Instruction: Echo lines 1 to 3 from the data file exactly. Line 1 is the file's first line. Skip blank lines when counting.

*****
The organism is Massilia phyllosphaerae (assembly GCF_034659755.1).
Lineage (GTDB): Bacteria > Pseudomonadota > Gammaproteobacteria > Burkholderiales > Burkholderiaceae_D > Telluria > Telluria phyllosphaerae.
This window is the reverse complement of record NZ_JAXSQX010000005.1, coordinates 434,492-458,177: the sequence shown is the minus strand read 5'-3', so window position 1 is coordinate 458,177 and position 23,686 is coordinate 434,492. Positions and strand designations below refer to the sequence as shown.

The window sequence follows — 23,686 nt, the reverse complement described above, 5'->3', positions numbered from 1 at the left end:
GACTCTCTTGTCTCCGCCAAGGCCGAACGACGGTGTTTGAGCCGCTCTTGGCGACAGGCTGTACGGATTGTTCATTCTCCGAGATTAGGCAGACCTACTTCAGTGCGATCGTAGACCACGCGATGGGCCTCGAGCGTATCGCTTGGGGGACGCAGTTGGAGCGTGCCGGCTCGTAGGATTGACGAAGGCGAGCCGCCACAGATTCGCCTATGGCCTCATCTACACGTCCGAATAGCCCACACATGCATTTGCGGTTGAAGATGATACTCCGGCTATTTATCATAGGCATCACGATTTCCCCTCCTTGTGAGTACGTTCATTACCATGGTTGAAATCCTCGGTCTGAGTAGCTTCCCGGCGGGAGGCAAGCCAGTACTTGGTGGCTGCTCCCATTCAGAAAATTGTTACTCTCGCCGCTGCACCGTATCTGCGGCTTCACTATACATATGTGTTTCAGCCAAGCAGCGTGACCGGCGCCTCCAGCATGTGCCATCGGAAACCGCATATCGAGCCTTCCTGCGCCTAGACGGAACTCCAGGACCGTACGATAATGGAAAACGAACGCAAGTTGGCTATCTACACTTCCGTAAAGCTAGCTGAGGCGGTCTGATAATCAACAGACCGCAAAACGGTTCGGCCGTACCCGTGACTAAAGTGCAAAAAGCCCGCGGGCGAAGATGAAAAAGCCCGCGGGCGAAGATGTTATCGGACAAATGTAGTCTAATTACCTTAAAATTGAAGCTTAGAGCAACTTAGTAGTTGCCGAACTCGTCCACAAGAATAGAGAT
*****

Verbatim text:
The organism is Massilia phyllosphaerae (assembly GCF_034659755.1).
Lineage (GTDB): Bacteria > Pseudomonadota > Gammaproteobacteria > Burkholderiales > Burkholderiaceae_D > Telluria > Telluria phyllosphaerae.
This window is the reverse complement of record NZ_JAXSQX010000005.1, coordinates 434,492-458,177: the sequence shown is the minus strand read 5'-3', so window position 1 is coordinate 458,177 and position 23,686 is coordinate 434,492. Positions and strand designations below refer to the sequence as shown.